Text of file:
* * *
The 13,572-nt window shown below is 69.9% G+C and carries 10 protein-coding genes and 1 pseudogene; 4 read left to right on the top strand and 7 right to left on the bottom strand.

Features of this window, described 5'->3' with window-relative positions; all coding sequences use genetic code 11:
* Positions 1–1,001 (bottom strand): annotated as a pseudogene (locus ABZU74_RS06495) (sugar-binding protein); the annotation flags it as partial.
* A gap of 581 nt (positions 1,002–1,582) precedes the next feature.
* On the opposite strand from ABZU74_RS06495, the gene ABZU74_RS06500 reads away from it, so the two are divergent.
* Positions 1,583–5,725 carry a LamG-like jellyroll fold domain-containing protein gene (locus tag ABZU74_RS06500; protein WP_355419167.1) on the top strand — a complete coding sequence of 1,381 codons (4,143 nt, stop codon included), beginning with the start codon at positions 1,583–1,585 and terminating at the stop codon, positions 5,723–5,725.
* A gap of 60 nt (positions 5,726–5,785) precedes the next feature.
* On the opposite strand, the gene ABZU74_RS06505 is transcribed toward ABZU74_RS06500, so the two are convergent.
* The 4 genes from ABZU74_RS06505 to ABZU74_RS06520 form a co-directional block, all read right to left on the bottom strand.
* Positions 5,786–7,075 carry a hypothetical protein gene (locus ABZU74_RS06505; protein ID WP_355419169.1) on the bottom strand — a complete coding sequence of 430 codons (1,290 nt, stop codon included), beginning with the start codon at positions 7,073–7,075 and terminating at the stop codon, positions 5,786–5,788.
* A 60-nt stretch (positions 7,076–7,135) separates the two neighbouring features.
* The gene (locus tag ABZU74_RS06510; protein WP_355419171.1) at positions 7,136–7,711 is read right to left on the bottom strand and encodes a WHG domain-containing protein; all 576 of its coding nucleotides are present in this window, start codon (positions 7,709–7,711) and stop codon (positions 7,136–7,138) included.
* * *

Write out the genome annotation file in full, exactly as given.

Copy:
The 13,572-nt window shown below is 69.9% G+C and carries 10 protein-coding genes and 1 pseudogene; 4 read left to right on the top strand and 7 right to left on the bottom strand.

Features of this window, described 5'->3' with window-relative positions; all coding sequences use genetic code 11:
* Positions 1–1,001 (bottom strand): annotated as a pseudogene (locus ABZU74_RS06495) (sugar-binding protein); the annotation flags it as partial.
* A gap of 581 nt (positions 1,002–1,582) precedes the next feature.
* On the opposite strand from ABZU74_RS06495, the gene ABZU74_RS06500 reads away from it, so the two are divergent.
* Positions 1,583–5,725 carry a LamG-like jellyroll fold domain-containing protein gene (locus tag ABZU74_RS06500; protein WP_355419167.1) on the top strand — a complete coding sequence of 1,381 codons (4,143 nt, stop codon included), beginning with the start codon at positions 1,583–1,585 and terminating at the stop codon, positions 5,723–5,725.
* A gap of 60 nt (positions 5,726–5,785) precedes the next feature.
* On the opposite strand, the gene ABZU74_RS06505 is transcribed toward ABZU74_RS06500, so the two are convergent.
* The 4 genes from ABZU74_RS06505 to ABZU74_RS06520 form a co-directional block, all read right to left on the bottom strand.
* Positions 5,786–7,075 carry a hypothetical protein gene (locus ABZU74_RS06505; protein ID WP_355419169.1) on the bottom strand — a complete coding sequence of 430 codons (1,290 nt, stop codon included), beginning with the start codon at positions 7,073–7,075 and terminating at the stop codon, positions 5,786–5,788.
* A 60-nt stretch (positions 7,076–7,135) separates the two neighbouring features.
* The gene (locus tag ABZU74_RS06510; protein WP_355419171.1) at positions 7,136–7,711 is read right to left on the bottom strand and encodes a WHG domain-containing protein; all 576 of its coding nucleotides are present in this window, start codon (positions 7,709–7,711) and stop codon (positions 7,136–7,138) included.